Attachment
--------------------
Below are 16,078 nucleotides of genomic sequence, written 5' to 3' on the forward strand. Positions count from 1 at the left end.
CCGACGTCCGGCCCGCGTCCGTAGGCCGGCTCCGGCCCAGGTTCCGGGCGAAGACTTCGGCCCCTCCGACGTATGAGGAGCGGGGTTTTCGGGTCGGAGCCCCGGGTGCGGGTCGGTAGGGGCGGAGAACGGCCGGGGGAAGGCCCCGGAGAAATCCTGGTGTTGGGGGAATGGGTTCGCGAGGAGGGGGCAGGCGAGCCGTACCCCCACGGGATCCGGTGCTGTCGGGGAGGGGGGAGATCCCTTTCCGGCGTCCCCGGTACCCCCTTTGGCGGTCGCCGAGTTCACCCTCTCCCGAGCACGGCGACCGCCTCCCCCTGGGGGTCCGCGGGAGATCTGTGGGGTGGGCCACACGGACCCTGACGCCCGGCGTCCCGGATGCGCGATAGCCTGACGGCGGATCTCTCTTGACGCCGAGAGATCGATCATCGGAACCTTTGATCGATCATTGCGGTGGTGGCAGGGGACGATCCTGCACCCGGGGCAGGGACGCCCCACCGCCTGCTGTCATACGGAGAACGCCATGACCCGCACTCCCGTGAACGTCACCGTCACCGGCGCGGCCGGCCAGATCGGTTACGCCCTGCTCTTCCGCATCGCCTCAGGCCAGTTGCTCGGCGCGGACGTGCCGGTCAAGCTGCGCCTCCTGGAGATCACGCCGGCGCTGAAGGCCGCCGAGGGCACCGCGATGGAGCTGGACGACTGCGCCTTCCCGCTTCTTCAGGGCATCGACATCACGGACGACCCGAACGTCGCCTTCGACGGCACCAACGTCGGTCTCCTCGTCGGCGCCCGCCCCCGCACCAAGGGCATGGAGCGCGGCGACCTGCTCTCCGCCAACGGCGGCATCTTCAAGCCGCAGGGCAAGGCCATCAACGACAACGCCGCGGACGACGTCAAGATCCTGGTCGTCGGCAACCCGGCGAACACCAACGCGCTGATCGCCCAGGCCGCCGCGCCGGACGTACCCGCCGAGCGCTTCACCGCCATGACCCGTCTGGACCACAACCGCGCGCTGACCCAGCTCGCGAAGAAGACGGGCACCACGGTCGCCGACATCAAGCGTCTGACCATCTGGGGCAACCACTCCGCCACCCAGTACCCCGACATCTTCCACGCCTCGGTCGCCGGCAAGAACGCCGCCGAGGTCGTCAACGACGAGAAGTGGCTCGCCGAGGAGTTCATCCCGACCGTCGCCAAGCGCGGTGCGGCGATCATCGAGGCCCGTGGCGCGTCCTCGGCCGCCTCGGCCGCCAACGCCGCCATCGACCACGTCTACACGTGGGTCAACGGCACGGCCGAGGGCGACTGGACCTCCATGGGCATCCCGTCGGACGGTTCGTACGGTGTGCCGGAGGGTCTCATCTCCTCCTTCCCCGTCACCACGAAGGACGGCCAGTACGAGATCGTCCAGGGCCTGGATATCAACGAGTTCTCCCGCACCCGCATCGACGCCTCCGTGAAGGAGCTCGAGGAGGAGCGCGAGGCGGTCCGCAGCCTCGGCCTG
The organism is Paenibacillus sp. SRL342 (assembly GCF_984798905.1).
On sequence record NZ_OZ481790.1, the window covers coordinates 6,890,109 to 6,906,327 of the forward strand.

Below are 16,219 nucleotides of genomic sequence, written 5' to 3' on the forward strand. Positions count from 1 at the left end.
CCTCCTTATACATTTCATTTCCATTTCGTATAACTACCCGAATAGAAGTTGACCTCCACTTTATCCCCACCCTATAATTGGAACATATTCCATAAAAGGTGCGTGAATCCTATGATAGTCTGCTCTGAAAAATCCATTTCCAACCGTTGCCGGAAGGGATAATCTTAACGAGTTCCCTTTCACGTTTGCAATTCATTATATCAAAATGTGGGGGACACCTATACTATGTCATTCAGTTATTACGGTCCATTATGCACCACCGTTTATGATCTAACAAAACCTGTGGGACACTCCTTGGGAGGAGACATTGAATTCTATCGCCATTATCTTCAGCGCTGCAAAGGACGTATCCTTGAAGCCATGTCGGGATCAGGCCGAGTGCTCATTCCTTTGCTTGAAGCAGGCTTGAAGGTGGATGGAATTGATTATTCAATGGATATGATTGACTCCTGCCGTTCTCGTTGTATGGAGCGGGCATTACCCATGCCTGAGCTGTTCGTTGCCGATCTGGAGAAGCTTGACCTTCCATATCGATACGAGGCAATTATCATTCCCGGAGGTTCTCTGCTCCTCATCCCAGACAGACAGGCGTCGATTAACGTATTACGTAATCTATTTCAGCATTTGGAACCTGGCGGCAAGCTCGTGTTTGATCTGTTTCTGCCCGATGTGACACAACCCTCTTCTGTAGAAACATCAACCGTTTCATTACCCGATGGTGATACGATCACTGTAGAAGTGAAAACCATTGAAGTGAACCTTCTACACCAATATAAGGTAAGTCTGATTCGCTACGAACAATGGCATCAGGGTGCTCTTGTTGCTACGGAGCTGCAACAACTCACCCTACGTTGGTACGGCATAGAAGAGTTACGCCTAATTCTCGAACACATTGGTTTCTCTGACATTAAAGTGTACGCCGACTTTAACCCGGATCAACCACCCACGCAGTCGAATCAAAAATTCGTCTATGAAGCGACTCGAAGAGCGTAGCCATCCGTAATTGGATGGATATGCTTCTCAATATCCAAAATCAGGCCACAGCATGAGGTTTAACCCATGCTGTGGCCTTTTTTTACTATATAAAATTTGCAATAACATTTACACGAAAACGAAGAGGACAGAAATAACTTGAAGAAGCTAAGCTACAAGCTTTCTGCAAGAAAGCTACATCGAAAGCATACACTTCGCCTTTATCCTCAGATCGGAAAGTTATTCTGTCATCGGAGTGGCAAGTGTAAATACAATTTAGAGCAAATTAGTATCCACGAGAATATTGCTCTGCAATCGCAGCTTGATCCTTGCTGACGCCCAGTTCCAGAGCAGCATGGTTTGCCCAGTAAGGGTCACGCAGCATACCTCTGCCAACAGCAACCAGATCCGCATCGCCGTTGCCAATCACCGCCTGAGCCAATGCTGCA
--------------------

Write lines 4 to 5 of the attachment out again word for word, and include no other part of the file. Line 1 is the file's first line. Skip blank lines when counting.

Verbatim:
On sequence record NZ_OZ481790.1, the window covers coordinates 6,890,109 to 6,906,327 of the forward strand.

Below are 16,219 nucleotides of genomic sequence, written 5' to 3' on the forward strand. Positions count from 1 at the left end.